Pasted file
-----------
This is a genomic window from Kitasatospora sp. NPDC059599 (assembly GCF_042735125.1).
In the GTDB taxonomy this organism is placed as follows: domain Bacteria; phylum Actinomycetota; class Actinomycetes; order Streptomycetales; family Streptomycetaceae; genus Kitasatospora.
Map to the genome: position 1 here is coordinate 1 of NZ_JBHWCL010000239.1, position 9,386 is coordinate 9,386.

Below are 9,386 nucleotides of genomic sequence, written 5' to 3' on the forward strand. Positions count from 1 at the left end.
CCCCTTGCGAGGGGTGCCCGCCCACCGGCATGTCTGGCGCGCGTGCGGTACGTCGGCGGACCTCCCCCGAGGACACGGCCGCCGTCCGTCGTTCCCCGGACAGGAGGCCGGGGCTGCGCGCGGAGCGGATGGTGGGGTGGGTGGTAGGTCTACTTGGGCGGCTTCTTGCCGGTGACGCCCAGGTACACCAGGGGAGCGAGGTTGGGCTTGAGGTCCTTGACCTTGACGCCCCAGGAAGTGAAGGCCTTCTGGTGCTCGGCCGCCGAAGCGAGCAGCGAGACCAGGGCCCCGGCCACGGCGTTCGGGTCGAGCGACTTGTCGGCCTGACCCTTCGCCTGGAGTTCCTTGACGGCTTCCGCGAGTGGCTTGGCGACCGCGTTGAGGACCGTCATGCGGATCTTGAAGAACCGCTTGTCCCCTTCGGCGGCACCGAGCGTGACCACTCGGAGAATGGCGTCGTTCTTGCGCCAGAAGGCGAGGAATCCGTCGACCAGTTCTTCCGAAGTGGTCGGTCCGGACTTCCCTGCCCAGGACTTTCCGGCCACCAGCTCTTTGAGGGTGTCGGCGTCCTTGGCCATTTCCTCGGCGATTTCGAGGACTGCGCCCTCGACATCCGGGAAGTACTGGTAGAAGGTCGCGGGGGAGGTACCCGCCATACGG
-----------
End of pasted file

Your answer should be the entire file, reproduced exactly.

This is a genomic window from Kitasatospora sp. NPDC059599 (assembly GCF_042735125.1).
In the GTDB taxonomy this organism is placed as follows: domain Bacteria; phylum Actinomycetota; class Actinomycetes; order Streptomycetales; family Streptomycetaceae; genus Kitasatospora.
Map to the genome: position 1 here is coordinate 1 of NZ_JBHWCL010000239.1, position 9,386 is coordinate 9,386.

Below are 9,386 nucleotides of genomic sequence, written 5' to 3' on the forward strand. Positions count from 1 at the left end.
CCCCTTGCGAGGGGTGCCCGCCCACCGGCATGTCTGGCGCGCGTGCGGTACGTCGGCGGACCTCCCCCGAGGACACGGCCGCCGTCCGTCGTTCCCCGGACAGGAGGCCGGGGCTGCGCGCGGAGCGGATGGTGGGGTGGGTGGTAGGTCTACTTGGGCGGCTTCTTGCCGGTGACGCCCAGGTACACCAGGGGAGCGAGGTTGGGCTTGAGGTCCTTGACCTTGACGCCCCAGGAAGTGAAGGCCTTCTGGTGCTCGGCCGCCGAAGCGAGCAGCGAGACCAGGGCCCCGGCCACGGCGTTCGGGTCGAGCGACTTGTCGGCCTGACCCTTCGCCTGGAGTTCCTTGACGGCTTCCGCGAGTGGCTTGGCGACCGCGTTGAGGACCGTCATGCGGATCTTGAAGAACCGCTTGTCCCCTTCGGCGGCACCGAGCGTGACCACTCGGAGAATGGCGTCGTTCTTGCGCCAGAAGGCGAGGAATCCGTCGACCAGTTCTTCCGAAGTGGTCGGTCCGGACTTCCCTGCCCAGGACTTTCCGGCCACCAGCTCTTTGAGGGTGTCGGCGTCCTTGGCCATTTCCTCGGCGATTTCGAGGACTGCGCCCTCGACATCCGGGAAGTACTGGTAGAAGGTCGCGGGGGAGGTACCCGCCATACGG